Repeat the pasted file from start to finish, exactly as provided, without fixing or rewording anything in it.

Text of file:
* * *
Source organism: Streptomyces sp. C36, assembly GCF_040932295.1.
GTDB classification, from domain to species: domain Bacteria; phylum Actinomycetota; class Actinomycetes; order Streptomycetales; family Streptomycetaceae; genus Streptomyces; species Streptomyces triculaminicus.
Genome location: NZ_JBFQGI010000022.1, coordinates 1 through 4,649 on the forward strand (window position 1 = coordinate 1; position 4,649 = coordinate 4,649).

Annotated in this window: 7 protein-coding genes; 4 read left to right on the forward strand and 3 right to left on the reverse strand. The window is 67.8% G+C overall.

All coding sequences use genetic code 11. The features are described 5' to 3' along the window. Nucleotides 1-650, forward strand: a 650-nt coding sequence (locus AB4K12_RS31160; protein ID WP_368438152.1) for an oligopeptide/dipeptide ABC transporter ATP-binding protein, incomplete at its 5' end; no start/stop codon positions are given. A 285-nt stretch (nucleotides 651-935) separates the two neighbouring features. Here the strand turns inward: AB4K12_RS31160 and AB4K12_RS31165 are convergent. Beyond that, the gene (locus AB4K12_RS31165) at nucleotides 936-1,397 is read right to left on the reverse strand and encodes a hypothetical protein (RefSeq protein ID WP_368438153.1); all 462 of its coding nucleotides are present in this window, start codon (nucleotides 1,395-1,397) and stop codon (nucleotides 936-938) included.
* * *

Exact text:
Source organism: Streptomyces sp. C36, assembly GCF_040932295.1.
GTDB classification, from domain to species: domain Bacteria; phylum Actinomycetota; class Actinomycetes; order Streptomycetales; family Streptomycetaceae; genus Streptomyces; species Streptomyces triculaminicus.
Genome location: NZ_JBFQGI010000022.1, coordinates 1 through 4,649 on the forward strand (window position 1 = coordinate 1; position 4,649 = coordinate 4,649).

Annotated in this window: 7 protein-coding genes; 4 read left to right on the forward strand and 3 right to left on the reverse strand. The window is 67.8% G+C overall.

All coding sequences use genetic code 11. The features are described 5' to 3' along the window. Nucleotides 1-650, forward strand: a 650-nt coding sequence (locus AB4K12_RS31160; protein ID WP_368438152.1) for an oligopeptide/dipeptide ABC transporter ATP-binding protein, incomplete at its 5' end; no start/stop codon positions are given. A 285-nt stretch (nucleotides 651-935) separates the two neighbouring features. Here the strand turns inward: AB4K12_RS31160 and AB4K12_RS31165 are convergent. Beyond that, the gene (locus AB4K12_RS31165) at nucleotides 936-1,397 is read right to left on the reverse strand and encodes a hypothetical protein (RefSeq protein ID WP_368438153.1); all 462 of its coding nucleotides are present in this window, start codon (nucleotides 1,395-1,397) and stop codon (nucleotides 936-938) included.